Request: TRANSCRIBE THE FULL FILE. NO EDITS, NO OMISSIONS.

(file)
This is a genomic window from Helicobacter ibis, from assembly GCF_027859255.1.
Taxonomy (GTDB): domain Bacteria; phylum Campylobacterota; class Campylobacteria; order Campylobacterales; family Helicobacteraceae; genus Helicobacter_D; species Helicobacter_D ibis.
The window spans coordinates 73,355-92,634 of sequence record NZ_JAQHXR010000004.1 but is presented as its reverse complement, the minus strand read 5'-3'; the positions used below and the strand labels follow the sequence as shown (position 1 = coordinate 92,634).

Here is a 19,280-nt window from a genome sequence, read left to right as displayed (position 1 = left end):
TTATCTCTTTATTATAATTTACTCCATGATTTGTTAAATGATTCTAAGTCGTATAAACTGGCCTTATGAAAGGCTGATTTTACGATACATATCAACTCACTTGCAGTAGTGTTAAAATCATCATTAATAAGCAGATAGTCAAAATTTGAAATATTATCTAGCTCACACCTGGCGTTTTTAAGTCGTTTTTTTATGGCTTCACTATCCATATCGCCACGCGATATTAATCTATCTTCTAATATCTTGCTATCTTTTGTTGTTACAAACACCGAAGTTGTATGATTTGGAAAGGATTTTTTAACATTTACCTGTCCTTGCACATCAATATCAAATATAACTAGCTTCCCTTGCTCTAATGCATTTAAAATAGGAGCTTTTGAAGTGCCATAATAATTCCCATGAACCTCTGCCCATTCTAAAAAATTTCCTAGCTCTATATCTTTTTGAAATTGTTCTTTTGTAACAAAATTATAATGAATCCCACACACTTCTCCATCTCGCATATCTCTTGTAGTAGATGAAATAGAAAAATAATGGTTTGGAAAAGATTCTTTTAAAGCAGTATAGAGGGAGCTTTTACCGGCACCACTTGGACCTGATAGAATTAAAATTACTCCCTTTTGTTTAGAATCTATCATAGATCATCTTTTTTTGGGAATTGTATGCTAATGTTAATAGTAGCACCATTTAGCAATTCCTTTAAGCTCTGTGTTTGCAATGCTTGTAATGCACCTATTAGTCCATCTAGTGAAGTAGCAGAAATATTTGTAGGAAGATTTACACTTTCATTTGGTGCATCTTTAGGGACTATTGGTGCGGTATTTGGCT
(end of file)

This is a genomic window from Helicobacter ibis, from assembly GCF_027859255.1.
Taxonomy (GTDB): domain Bacteria; phylum Campylobacterota; class Campylobacteria; order Campylobacterales; family Helicobacteraceae; genus Helicobacter_D; species Helicobacter_D ibis.
The window spans coordinates 73,355-92,634 of sequence record NZ_JAQHXR010000004.1 but is presented as its reverse complement, the minus strand read 5'-3'; the positions used below and the strand labels follow the sequence as shown (position 1 = coordinate 92,634).

Here is a 19,280-nt window from a genome sequence, read left to right as displayed (position 1 = left end):
TTATCTCTTTATTATAATTTACTCCATGATTTGTTAAATGATTCTAAGTCGTATAAACTGGCCTTATGAAAGGCTGATTTTACGATACATATCAACTCACTTGCAGTAGTGTTAAAATCATCATTAATAAGCAGATAGTCAAAATTTGAAATATTATCTAGCTCACACCTGGCGTTTTTAAGTCGTTTTTTTATGGCTTCACTATCCATATCGCCACGCGATATTAATCTATCTTCTAATATCTTGCTATCTTTTGTTGTTACAAACACCGAAGTTGTATGATTTGGAAAGGATTTTTTAACATTTACCTGTCCTTGCACATCAATATCAAATATAACTAGCTTCCCTTGCTCTAATGCATTTAAAATAGGAGCTTTTGAAGTGCCATAATAATTCCCATGAACCTCTGCCCATTCTAAAAAATTTCCTAGCTCTATATCTTTTTGAAATTGTTCTTTTGTAACAAAATTATAATGAATCCCACACACTTCTCCATCTCGCATATCTCTTGTAGTAGATGAAATAGAAAAATAATGGTTTGGAAAAGATTCTTTTAAAGCAGTATAGAGGGAGCTTTTACCGGCACCACTTGGACCTGATAGAATTAAAATTACTCCCTTTTGTTTAGAATCTATCATAGATCATCTTTTTTTGGGAATTGTATGCTAATGTTAATAGTAGCACCATTTAGCAATTCCTTTAAGCTCTGTGTTTGCAATGCTTGTAATGCACCTATTAGTCCATCTAGTGAAGTAGCAGAAATATTTGTAGGAAGATTTACACTTTCATTTGGTGCATCTTTAGGGACTATTGGTGCGGTATTTGGCT